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Multicomponent interventions including exercise and home hazard reduction (high-risk population)

Health Care: Falls Prevention for Older Adults
Benefit-cost methods last updated December 2019.  Literature review updated January 2018.
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Multicomponent programs provide a combination of two or more interventions designed to prevent falls by older adults. This analysis includes a single study of an intervention that delivered a combined exercise and home hazard reduction program for community-dwelling adults aged 75 and older who were at high risk for falls due to visual impairment. Participants received a one-year Otago Exercise Program. A physiotherapist prescribed the individualized exercises via home visits at weeks one, two, four, and eight and then again after six months. For the entire year of the intervention, participants were also expected to independently exercise at least three times a week and to walk outside twice a week when possible. Participants’ homes were also assessed by an occupational therapist for hazards that could increase the risk of falling. The occupational therapist facilitated the provision of equipment or payment to modify or remove those hazards.
BENEFIT-COST
META-ANALYSIS
CITATIONS
The estimates shown are present value, life cycle benefits and costs. All dollars are expressed in the base year chosen for this analysis (2018). The chance the benefits exceed the costs are derived from a Monte Carlo risk analysis. The details on this, as well as the economic discount rates and other relevant parameters are described in our Technical Documentation.
Benefit-Cost Summary Statistics Per Participant
Benefits to:
Taxpayers $1,174 Benefits minus costs $7,571
Participants $148 Benefit to cost ratio $8.51
Others $183 Chance the program will produce
Indirect $7,073 benefits greater than the costs 100 %
Total benefits $8,578
Net program cost ($1,008)
Benefits minus cost $7,571
1In addition to the outcomes measured in the meta-analysis table, WSIPP measures benefits and costs estimated from other outcomes associated with those reported in the evaluation literature. For example, empirical research demonstrates that high school graduation leads to reduced crime. These associated measures provide a more complete picture of the detailed costs and benefits of the program.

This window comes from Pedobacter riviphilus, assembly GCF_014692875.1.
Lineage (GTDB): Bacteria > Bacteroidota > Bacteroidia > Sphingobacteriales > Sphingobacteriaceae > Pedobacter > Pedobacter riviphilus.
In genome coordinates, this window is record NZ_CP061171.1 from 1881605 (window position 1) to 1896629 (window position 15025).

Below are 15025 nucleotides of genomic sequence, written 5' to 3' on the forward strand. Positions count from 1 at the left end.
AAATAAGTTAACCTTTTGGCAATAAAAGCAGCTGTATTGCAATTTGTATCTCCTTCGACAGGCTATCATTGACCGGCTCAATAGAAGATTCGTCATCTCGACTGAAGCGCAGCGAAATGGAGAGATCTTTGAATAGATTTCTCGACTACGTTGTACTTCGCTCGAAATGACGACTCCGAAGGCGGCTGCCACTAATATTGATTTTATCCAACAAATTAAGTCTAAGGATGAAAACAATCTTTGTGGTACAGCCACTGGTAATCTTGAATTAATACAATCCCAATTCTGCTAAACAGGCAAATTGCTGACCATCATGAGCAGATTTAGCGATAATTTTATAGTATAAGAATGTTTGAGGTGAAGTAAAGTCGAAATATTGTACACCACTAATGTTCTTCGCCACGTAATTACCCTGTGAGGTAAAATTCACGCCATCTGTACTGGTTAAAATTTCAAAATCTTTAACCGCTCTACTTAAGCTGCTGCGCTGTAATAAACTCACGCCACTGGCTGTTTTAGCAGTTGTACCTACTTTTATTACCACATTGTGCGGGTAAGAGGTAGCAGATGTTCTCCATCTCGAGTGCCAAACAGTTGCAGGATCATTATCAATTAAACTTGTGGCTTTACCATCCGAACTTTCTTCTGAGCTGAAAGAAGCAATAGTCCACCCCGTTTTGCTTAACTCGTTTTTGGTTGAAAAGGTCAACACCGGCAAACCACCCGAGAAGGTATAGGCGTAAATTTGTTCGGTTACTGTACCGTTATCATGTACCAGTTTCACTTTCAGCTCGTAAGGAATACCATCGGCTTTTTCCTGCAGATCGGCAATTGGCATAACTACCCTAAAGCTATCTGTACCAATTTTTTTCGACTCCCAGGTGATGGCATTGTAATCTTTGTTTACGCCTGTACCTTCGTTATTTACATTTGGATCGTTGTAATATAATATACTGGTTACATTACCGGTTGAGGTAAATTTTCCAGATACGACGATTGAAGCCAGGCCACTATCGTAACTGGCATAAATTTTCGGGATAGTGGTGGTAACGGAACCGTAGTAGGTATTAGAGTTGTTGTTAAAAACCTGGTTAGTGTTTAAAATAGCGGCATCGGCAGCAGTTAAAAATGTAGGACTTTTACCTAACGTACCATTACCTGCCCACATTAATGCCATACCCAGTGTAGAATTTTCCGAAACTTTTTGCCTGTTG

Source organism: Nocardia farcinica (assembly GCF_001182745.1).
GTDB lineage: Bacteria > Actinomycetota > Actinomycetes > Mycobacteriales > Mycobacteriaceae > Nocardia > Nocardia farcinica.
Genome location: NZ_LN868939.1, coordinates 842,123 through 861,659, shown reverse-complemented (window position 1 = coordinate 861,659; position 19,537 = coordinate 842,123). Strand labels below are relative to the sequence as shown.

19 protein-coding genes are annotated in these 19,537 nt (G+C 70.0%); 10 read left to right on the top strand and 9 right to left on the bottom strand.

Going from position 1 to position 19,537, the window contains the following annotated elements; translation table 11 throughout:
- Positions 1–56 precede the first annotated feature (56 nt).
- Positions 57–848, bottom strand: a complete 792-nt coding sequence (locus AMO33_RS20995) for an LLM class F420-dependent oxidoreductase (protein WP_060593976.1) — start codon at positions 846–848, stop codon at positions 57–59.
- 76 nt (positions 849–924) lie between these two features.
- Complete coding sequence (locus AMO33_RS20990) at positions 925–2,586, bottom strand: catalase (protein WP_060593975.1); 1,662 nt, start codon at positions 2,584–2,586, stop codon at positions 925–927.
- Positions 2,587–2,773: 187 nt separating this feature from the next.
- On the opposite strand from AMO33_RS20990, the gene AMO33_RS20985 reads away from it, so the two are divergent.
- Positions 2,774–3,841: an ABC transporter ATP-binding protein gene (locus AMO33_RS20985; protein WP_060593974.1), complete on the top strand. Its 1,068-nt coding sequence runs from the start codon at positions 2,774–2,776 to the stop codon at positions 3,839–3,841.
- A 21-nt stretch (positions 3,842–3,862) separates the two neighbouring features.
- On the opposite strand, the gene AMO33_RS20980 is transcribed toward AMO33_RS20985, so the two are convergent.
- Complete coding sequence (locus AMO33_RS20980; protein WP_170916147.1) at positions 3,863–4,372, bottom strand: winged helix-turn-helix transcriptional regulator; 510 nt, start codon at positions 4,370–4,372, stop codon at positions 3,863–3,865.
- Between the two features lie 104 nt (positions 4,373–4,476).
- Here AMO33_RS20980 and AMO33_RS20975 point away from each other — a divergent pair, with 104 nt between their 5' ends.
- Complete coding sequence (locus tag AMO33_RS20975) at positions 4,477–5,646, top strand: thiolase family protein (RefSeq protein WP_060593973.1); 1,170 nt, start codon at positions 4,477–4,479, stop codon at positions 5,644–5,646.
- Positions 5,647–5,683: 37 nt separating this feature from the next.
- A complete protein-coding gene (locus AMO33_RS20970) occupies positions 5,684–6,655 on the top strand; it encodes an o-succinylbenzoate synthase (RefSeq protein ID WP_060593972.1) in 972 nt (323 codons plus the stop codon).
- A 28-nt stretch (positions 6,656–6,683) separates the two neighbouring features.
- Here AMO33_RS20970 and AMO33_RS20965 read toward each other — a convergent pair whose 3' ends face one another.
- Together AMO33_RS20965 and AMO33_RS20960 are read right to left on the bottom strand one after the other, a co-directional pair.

2“Others” includes benefits to people other than taxpayers and participants. Depending on the program, it could include reductions in crime victimization, the economic benefits from a more educated workforce, and the benefits from employer-paid health insurance.

3“Indirect benefits” includes estimates of the net changes in the value of a statistical life and net changes in the deadweight costs of taxation.
Detailed Monetary Benefit Estimates Per Participant
Benefits from changes to:1 Benefits to:
Taxpayers Participants Others2 Indirect3 Total
Health care associated with falls $1,174 $148 $183 $587 $2,092
Mortality associated with falls $0 $0 $0 $6,990 $6,990
Adjustment for deadweight cost of program $0 $0 $0 ($504) ($504)
Totals $1,174 $148 $183 $7,073 $8,578
Detailed Annual Cost Estimates Per Participant
Annual cost Year dollars Summary
Program costs $970 2016 Present value of net program costs (in 2018 dollars) ($1,008)
Comparison costs $0 2016 Cost range (+ or -) 20 %
Per-participant cost estimates are based on weighted average program costs in the included studies. The included study delivered an exercise program with four home visiting hours, provided by a physical therapist. We include four hours of travel time and 0.75 hours of telephone follow-up, per participant. We include a $35 online training fee, three hours of provider time to complete the training, and assume that each trained provider serves 20 participants. We also include the cost of a single set of ankle cuff weights for each participant. The included study also delivered assessment and modifications of home hazards, provided by an occupational therapist. We assume home visits lasted one hour and required 30 minutes of travel time; and follow-up letters required 15 minutes time, on average. We include the cost of a two-day training, provider time spent in attendance, and trainer compensation. We also include the cost of home modifications (materials and labor) and assistive devices. When estimating provider costs, we apply the 2016 mean hourly wage estimate for Washington State reported by the Bureau of Labor Statistics (retrieved March 2018) for the appropriate provider; and increase wages by a factor of 1.441 to account for the cost of employee benefits. Information on the exercise program including provider type, transportation, and telephone follow up retrieved from Carande-Kulis, V., Stevens, J.A., Florence, C.S., Beattie, B.L., & Arias, I. (2015). A cost–benefit analysis of three older adult fall prevention interventions. Journal of Safety Research, 52, 65-70. Information on online training costs for the exercise program and ankle cuff weights provided by Carolyn Ham at the Washington State Department of Health, March 2018.